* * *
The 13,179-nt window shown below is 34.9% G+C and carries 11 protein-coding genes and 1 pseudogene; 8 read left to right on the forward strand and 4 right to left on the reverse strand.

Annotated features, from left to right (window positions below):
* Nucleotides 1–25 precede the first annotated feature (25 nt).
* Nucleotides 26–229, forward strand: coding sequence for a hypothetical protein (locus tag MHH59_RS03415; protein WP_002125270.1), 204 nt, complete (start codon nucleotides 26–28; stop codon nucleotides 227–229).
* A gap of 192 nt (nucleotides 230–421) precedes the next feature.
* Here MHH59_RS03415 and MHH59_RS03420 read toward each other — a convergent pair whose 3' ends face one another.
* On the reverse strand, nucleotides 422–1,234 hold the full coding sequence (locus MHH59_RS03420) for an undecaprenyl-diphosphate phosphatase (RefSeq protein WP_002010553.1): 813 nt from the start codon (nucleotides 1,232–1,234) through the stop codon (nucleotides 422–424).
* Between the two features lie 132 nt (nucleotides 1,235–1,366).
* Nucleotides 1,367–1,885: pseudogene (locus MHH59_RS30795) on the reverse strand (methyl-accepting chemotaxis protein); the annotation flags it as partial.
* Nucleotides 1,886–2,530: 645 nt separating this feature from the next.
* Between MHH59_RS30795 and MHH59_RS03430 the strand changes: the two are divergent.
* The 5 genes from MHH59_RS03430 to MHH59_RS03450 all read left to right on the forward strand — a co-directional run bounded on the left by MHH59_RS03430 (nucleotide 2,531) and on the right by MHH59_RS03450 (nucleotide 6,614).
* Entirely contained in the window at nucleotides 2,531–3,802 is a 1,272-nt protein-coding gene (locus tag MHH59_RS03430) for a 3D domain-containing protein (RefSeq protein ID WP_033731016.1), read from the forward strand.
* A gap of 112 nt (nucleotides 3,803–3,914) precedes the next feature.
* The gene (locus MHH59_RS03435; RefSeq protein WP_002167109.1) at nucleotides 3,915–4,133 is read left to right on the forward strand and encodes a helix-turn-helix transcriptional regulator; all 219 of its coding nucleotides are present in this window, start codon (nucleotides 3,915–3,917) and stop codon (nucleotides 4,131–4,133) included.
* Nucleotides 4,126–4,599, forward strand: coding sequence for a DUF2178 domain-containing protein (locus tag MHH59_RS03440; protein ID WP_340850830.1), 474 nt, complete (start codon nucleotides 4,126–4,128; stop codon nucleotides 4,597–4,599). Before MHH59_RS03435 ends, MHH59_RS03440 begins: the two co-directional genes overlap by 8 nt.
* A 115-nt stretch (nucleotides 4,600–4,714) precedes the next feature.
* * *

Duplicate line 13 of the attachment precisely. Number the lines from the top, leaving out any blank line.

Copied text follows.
* Entirely contained in the window at nucleotides 2,531–3,802 is a 1,272-nt protein-coding gene (locus tag MHH59_RS03430) for a 3D domain-containing protein (RefSeq protein ID WP_033731016.1), read from the forward strand.